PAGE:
What remodeling or replacing work requires permits and finals?

CAR seller disclosure: Seller Property QuestionairreIn this highly overheated seller’s real estate market in Silicon Valley, I’m suddenly seeing many more houses being sold with extensive remodeling and no permits and finalsnone!

Sellers can get away with this in a hot market, meaning that buyers have limited power to walk away from such a home because the inventory is scarce.  But what happens when things cool down to, say, a balanced market?  Suddenly those houses and condos with massive, non-permitted remodeling may lose a lot of their appeal, and  home sellers needing to move just then may pay the price in what pickier buyers will pony up for it.

Some home owners meekly claim to believe that they only need permits if they expand the original footprint of the house.  That’s just plain wrong, and most likely know better, too.

How can you learn about a home’s remodeling history?

First, then, how do you as a home buyer know the situation with the remodeling? Most of the time, San Jose area home sellers provide upfront disclosures and inspection reports, and the answer may be revealed there.

CAR vs PRDS paperwork

We have 2 sets of contracts, disclosure forms, etc. in use here: the Peninsula Regional Data Service, or PRDS, and the California Association of Realtors, or CAR.  Here’s one place where the PRDS forms are far better than the CAR forms.  The CAR seller disclosure, the Seller Property Questionairre, simply asks if the seller is aware of any alterations, modifications, remodeling, replacements or material repairs on the property.  Many sellers are not careful and just mark “no” to every answer, but this is an extremely important question! So buyers, ask yourselves, does everything in this home look unaltered from the time it was built?  Probably not.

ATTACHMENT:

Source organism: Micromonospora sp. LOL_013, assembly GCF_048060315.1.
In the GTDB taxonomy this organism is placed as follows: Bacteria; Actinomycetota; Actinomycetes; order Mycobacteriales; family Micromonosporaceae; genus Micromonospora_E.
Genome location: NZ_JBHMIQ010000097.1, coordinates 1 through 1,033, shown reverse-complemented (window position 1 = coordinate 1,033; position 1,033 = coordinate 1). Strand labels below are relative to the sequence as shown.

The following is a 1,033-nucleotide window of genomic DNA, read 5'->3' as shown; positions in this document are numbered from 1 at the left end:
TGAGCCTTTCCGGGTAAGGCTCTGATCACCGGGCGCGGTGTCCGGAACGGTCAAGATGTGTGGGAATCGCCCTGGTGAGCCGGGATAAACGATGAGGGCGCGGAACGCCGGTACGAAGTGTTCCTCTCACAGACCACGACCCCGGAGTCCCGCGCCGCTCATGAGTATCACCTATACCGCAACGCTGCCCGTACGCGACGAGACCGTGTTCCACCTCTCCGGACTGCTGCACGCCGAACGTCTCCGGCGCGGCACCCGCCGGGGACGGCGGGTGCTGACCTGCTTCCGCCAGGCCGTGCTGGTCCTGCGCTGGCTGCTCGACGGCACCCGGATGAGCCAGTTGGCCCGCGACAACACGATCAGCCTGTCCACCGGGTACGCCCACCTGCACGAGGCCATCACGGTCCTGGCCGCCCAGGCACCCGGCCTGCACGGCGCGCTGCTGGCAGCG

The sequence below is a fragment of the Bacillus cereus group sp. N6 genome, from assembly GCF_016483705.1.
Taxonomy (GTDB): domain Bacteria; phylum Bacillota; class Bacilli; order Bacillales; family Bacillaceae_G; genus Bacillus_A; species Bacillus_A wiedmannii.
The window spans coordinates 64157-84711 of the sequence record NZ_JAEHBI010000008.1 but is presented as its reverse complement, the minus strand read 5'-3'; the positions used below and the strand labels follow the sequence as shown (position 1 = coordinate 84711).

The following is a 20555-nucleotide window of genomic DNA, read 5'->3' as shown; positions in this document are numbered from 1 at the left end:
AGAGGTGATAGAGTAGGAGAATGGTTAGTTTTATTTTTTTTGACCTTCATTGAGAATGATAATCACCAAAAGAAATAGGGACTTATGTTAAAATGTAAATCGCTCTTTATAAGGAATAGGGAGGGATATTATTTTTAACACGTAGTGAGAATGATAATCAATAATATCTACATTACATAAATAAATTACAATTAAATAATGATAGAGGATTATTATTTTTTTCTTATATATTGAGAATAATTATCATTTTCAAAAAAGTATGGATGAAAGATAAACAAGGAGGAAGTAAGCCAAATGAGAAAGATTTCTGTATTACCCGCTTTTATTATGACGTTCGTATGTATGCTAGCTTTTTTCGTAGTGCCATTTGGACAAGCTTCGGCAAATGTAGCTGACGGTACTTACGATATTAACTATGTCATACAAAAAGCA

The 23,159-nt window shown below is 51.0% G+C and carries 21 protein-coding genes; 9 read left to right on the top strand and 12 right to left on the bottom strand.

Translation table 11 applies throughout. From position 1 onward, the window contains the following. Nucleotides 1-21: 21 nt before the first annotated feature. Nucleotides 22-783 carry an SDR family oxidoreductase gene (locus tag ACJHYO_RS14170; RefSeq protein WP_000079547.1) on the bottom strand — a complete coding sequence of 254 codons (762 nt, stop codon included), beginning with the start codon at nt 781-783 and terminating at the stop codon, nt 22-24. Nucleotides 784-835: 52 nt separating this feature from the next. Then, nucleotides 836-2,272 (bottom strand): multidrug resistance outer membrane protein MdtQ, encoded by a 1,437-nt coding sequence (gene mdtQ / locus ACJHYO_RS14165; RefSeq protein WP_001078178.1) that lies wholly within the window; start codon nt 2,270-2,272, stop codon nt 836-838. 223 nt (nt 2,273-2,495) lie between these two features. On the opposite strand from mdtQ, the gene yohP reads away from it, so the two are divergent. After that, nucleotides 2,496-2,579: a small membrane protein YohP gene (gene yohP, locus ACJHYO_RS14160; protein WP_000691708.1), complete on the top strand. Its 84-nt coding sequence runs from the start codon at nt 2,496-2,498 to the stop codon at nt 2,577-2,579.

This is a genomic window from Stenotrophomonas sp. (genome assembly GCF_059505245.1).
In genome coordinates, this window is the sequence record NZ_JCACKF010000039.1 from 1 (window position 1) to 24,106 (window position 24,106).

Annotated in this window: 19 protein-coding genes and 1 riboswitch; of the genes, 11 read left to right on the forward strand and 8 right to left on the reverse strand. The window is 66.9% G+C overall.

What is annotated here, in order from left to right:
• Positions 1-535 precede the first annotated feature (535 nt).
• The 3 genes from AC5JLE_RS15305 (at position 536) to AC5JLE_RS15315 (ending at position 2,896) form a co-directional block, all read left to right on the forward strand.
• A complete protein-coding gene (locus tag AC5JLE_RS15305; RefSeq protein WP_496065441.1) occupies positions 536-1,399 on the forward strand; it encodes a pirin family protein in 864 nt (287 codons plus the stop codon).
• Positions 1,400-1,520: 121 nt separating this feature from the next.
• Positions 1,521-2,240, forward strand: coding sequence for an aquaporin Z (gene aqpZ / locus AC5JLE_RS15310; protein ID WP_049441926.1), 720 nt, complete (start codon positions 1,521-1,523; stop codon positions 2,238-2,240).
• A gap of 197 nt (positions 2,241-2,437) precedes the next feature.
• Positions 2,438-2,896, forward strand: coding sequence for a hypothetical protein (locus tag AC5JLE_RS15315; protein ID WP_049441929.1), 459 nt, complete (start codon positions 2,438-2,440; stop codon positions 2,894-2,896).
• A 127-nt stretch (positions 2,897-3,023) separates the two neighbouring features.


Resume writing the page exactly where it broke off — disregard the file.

The PRDS Supplemental Seller’s Checklist asked for detailed information on what was done, when, and whether permits and finals were obtained.  The first set of questions is for the time the current seller has owned the property, but then it’s asked again regarding prior ownership.  This is so much more thorough!

 

PRDS SCC alterations and permits

 

Many municipalities (towns, cities, counties) have online permit history.  It may not always be accurate, which I why I strongly advise home owners to keep a copy of everything, but more often than not it is correct – so it’s a good place for consumers to check.  In San Jose it’s a breeze with SJPermits.org.  These are things which buyers and sellers investigate, not real estate agents (nor do real estate licensees check the Megan’s Law Database, but consumers should). (more…)